Airlines warn – The green transition will be reflected in ticket prices

Air fares have already soared this year as a result of higher prices for conventional fuel

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The traveling public faces higher airfares in the face of the impending "green transition" in fuels and the industry's goal of reducing emissions to net zero by 2050, the head of a global trade association said on Tuesday.

Willie Walsh, Director General of the International Air Transport Association, which includes most of the world's major airlines, has called for faster action in Europe to increase scarce production of greener Sustainable Aviation Fuel (SAF).

"You can't expect an industry that averages $1 in profit per customer to absorb the increases that we've seen," he told reporters.

“Going forward, as we see increases in the cost of carbon ... there must be an impact on ticket prices as the industry moves to net zero. Airlines cannot absorb the increased costs,” he added.

Environmental groups argue that higher air travel costs will help curb emissions by curbing traffic growth.

Walsh praised the United States' efforts to increase production of clean fuels, in apparent contrast to European objections that the new US incentives could create an uneven playing field.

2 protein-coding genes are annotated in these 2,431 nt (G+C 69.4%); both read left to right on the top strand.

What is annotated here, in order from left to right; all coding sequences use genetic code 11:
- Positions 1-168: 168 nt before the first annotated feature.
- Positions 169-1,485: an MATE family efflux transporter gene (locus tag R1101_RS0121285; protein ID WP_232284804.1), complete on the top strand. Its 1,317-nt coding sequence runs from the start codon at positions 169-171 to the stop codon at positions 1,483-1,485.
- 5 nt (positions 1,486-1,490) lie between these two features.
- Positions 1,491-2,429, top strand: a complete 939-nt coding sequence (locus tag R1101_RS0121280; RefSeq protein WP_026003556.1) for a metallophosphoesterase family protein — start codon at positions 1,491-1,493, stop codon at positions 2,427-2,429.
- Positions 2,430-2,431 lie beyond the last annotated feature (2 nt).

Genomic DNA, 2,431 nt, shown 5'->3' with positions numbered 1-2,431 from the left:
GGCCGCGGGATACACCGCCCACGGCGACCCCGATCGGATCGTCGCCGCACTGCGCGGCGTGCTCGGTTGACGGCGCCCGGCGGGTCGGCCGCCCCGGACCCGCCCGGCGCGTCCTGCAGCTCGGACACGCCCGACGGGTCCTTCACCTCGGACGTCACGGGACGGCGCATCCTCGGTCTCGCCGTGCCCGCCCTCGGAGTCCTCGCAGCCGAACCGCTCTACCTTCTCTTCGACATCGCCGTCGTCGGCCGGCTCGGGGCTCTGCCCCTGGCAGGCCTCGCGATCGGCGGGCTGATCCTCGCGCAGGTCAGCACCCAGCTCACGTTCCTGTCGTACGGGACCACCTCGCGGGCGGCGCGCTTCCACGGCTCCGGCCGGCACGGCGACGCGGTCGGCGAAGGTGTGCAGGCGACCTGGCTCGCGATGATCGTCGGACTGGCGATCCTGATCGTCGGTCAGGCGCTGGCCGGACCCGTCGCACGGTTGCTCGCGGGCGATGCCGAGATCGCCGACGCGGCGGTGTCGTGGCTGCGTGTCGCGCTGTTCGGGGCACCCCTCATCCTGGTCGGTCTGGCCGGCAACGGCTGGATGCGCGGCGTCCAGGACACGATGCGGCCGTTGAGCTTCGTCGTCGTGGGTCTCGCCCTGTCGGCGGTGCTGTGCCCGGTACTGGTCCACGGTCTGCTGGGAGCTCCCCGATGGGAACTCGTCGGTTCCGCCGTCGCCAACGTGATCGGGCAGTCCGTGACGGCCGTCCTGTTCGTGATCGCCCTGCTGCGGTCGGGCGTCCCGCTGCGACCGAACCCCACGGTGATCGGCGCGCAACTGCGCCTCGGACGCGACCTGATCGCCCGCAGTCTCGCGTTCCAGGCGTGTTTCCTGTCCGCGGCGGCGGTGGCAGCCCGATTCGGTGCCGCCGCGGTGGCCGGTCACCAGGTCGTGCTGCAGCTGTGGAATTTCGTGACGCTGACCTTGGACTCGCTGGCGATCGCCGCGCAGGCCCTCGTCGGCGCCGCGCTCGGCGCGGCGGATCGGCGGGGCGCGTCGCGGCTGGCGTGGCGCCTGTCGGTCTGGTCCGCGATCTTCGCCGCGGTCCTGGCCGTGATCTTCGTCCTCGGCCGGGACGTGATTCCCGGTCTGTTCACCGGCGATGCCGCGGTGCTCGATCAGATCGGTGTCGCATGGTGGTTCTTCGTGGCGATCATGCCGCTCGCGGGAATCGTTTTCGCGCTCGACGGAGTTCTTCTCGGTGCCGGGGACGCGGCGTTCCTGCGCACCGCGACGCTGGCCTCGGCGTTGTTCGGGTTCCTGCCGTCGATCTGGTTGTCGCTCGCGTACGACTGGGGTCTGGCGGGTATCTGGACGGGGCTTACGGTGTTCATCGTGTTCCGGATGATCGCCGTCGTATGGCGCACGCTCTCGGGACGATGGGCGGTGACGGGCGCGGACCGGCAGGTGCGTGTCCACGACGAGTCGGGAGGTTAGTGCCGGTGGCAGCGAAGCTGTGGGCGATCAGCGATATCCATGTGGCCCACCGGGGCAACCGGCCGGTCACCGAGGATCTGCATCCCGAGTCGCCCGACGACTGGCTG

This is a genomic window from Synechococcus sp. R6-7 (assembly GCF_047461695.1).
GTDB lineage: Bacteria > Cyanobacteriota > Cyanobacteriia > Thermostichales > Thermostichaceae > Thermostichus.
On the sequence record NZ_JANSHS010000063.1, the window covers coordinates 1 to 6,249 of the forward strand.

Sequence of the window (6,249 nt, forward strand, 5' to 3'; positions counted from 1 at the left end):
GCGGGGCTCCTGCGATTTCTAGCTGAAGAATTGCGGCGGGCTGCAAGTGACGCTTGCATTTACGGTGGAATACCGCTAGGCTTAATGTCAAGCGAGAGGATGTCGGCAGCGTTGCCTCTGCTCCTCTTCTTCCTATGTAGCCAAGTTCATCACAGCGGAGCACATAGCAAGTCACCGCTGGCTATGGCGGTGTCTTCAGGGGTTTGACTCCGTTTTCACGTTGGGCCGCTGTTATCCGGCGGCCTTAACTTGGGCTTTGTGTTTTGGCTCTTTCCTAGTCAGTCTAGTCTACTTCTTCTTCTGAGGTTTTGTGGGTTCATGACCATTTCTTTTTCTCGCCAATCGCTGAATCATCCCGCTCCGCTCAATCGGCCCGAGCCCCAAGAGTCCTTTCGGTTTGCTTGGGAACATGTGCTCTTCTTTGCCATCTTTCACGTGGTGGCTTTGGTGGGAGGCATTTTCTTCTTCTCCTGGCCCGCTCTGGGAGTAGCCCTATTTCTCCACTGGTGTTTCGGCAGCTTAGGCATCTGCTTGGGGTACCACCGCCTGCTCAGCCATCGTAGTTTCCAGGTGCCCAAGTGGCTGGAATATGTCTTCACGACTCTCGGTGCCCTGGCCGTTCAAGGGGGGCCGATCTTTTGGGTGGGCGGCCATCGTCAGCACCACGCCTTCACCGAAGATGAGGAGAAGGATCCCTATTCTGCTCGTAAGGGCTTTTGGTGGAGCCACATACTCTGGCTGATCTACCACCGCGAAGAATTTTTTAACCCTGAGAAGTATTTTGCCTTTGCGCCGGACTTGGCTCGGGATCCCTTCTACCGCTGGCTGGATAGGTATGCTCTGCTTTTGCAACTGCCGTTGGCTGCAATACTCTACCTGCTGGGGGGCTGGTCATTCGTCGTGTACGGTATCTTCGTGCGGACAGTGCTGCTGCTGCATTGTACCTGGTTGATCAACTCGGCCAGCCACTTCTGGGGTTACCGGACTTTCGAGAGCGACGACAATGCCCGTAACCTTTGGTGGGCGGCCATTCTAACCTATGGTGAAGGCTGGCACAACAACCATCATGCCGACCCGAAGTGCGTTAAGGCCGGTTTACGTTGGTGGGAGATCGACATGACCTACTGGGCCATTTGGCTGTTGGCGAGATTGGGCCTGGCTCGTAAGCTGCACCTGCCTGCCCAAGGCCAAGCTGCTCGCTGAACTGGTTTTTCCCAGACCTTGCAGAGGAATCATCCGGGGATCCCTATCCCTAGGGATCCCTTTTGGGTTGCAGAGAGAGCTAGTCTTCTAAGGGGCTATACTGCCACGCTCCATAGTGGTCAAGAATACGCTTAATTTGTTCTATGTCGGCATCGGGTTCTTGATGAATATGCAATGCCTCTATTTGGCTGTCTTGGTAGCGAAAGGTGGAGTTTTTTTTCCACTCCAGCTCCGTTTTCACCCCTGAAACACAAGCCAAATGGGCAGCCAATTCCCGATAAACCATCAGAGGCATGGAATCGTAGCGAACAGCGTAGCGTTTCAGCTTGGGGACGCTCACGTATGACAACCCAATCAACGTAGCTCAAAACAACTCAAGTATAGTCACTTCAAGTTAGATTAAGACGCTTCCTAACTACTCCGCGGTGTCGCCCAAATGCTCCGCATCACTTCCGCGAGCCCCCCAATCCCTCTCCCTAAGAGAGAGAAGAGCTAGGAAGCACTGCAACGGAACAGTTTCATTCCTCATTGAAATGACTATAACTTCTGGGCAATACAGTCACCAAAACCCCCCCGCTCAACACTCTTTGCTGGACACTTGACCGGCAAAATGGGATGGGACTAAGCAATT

"In the US it is recognized that Sustainable Aviation Fuels are part of the answer and they are very much focused on incremental production," he said.

He dismissed as "nonsense" European Union moves to force airports to offer increasing supplies of SAF, which are not widely available.

"Europe's response to the problem is punishing people," he said.

In July, the European Parliament backed aviation fuel rules that set binding targets for replacing kerosene with less polluting sources, while broadening the definition of what a green fuel could be.

In the United States, the Biden administration has launched a government challenge to supply at least 3 billion gallons of SAF annually by 2030.

The airline sector is considered one of the most difficult to decarbonise, as fuel for flights cannot easily be replaced with other forms of energy.

This year's US deflation law includes significant subsidies to the SAF industry in the form of tax breaks, but European industry leaders, including the head of Airbus, have said the legislation is unfair.